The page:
The center's San Pedro facility received more than 40 birds in the past seven to 10 days, while the Fairfield one has received about 25, Holcomb said Tuesday.

A man vacationing in Baja California alerted the center about a similar problem there this week after discovering sick pelicans on the beach south of San Felipe.

People

Astronaut Jack Schmitt Joins Climate Skeptics

American astronaut Dr. Jack Schmitt - the last living man to walk on the moon - is the latest scientist to be added to the roster of more than 70 skeptics who will confront the subject of global warming at the second annual International Conference on Climate Change in New York City March 8-10, 2009.

Magnify

Pelicans fall out of sky

Pelicans suffering from a mysterious malady are crashing into cars and boats, wandering along roadways and turning up dead by the hundreds across the West Coast, from southern Oregon to Baja California, Mexico, bird-rescue workers say.

Better Earth

Global Warming? Europe shivers in cold snap

Temperatures across Europe have plunged to record lows, causing travel chaos and putting more demand on power supplies.

In France, the normally balmy south was covered in up to 40 centimetres of snow, leaving hundreds of motorists stranded on motorways around Marseille.

The city's main St Charles railway station had to be closed after the signals froze.

The situation was the same across a swathe of northern Italy. In Milan, the city's two airports have re-opened after being closed for several hours on Wednesday. Flights have also resumed at airports in Turin and Bergamo.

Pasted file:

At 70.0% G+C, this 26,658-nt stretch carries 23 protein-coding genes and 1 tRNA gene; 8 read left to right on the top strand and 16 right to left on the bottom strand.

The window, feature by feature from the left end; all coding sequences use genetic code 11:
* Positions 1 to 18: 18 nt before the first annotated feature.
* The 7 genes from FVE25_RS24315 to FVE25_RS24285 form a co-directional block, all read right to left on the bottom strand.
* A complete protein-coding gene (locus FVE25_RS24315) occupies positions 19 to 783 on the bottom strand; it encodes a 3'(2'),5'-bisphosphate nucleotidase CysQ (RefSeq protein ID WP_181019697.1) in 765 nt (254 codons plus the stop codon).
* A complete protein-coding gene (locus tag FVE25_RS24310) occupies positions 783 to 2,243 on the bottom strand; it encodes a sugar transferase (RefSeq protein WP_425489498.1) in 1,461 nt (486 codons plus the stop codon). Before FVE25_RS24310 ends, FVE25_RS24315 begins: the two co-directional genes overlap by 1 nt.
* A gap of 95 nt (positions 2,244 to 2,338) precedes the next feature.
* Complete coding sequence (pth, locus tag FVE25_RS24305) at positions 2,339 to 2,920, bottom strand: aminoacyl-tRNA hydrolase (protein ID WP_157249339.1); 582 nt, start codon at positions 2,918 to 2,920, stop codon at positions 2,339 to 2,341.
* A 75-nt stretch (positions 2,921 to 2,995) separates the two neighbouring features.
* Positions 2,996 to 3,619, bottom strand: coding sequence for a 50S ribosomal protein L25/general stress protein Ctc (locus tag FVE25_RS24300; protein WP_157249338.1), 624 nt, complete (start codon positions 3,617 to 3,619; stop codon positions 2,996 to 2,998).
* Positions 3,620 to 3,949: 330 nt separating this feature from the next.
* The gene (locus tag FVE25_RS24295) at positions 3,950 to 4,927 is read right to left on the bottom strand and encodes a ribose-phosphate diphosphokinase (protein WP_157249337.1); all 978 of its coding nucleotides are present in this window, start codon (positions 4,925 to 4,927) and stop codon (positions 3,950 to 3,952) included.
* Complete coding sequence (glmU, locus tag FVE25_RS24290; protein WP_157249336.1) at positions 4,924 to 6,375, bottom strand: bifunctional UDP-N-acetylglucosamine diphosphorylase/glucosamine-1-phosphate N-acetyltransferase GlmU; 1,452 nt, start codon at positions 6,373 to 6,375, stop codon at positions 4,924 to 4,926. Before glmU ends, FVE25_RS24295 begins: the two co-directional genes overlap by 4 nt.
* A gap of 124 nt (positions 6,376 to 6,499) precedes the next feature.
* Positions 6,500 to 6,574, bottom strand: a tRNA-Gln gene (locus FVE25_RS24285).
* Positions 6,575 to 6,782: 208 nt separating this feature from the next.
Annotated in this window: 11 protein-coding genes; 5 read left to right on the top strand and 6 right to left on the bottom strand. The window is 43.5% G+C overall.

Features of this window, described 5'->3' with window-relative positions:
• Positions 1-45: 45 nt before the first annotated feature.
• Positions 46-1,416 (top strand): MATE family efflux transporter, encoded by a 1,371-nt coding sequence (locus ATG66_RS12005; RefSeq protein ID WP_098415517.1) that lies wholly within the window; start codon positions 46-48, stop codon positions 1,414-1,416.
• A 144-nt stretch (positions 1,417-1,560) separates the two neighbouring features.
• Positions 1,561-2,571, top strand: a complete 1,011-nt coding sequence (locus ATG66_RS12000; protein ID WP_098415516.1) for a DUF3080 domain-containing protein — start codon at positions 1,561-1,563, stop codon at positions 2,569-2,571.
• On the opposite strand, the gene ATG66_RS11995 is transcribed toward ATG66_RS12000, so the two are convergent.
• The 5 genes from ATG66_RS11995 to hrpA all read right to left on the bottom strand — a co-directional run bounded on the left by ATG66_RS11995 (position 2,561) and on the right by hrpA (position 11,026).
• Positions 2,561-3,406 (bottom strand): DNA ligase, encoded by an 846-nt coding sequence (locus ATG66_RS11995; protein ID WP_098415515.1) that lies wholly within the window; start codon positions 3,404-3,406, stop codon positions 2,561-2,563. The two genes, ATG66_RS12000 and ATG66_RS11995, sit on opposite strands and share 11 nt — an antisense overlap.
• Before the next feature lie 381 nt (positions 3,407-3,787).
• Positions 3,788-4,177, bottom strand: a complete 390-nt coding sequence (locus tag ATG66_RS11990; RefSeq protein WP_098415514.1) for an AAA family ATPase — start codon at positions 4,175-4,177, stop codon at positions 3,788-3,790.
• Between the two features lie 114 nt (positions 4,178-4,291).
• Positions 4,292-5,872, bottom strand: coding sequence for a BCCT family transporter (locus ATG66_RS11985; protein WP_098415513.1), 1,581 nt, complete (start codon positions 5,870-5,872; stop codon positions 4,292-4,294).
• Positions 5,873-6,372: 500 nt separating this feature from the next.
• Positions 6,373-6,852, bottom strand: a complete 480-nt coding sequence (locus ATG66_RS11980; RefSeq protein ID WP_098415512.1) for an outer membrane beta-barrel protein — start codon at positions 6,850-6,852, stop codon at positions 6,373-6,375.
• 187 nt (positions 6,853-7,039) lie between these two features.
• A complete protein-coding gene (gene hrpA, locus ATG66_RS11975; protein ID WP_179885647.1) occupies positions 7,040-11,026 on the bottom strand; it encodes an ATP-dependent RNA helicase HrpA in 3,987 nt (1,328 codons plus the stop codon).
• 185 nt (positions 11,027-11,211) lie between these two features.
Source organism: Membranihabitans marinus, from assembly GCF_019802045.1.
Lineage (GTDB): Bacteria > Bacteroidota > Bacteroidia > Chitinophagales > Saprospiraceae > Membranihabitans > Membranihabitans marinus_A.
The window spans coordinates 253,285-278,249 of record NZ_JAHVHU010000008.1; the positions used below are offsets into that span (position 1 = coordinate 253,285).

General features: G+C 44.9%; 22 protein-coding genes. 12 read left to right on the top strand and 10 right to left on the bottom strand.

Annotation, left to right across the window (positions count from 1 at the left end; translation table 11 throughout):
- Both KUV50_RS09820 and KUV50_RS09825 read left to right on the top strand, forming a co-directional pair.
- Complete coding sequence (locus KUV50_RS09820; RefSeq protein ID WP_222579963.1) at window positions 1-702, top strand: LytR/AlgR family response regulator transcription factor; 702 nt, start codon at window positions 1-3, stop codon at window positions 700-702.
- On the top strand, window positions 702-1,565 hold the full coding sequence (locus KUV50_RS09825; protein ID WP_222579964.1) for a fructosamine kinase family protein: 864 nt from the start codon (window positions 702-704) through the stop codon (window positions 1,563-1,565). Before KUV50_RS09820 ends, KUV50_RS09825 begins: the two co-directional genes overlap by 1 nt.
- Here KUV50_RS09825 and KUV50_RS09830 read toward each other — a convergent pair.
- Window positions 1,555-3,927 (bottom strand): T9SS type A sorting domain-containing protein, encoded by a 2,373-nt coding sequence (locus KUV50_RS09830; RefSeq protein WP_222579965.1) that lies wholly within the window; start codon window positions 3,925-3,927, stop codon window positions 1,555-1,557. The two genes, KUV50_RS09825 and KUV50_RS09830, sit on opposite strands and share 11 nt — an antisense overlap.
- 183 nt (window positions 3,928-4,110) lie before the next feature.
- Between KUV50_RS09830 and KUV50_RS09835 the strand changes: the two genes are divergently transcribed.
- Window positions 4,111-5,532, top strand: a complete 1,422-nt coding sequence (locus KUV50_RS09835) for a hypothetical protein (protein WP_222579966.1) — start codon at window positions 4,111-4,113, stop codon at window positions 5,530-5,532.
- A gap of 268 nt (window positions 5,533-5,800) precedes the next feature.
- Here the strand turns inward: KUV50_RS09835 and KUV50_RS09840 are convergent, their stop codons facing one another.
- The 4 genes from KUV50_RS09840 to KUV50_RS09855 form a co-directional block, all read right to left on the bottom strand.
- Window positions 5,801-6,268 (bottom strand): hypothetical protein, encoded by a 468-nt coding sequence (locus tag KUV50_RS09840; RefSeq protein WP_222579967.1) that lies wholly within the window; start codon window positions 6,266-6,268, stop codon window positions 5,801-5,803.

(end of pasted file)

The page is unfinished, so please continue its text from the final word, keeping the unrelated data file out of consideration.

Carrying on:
Temperatures sank to record lows in parts of Germany overnight. A weather station in the eastern state of Saxony said the coldest spot was just below minus 27 degrees Celsius. Thick snow has covered much of the country and ice breakers have been brought in to clear several waterways.

Bizarro Earth

Quake in Northern Mexico causes peninsular plate separation

A 5.6-magnitude earthquake that rattled northern Mexico on Monday has produced a small separation of the peninsula from the continent, a Mexican scientist said Tuesday.

Phoenix

US: Wildfires trigger evacuations near Boulder, Colorado

Wind-driven wildfires swept across Boulder County grasslands Wednesday, destroying at least four structures and prompting mandatory evacuations of at least 500 homes.

Residents were ordered to leave more than 500 homes on the north side of Boulder, county spokeswoman Barbara Halpin said. At least one other neighborhood north of the city was evacuated, but the number of homes wasn't immediately known.

No injuries were immediately reported.

Cloud Lightning

US: Melting snow causes heavy flooding in Washington state

Image
© AP Photo/Ted S. Warren
Rescue workers evacuate residents from a flooded neighborhood along McCutcheon Rd. near Orting, Wash. Wednesday, Jan. 7, 2009. The rapidly rising Puyallup River forced hundreds of people in the area from their homes.

Snoqualmie - Rain and high winds lashed Washington state Wednesday, causing widespread avalanches, mudslides, flooding and road closures as the heavy snowfall that has buried parts of the state began to rapidly melt.

More than 30,000 people were told to leave their homes in flood-endangered areas across western Washington as authorities warned of heavy flooding.

"This is going to be a memorable flood event," said Andy Haner, a National Weather Service meteorologist in Seattle.

Fire trucks rolled through Orting, about 10 miles southeast of Tacoma, with loudspeakers advising everyone to leave the town and surrounding valley, home to about 26,000 people. Sandbags were placed around many downtown homes and businesses as the Puyallup River neared record levels. It was forecast to crest Thursday.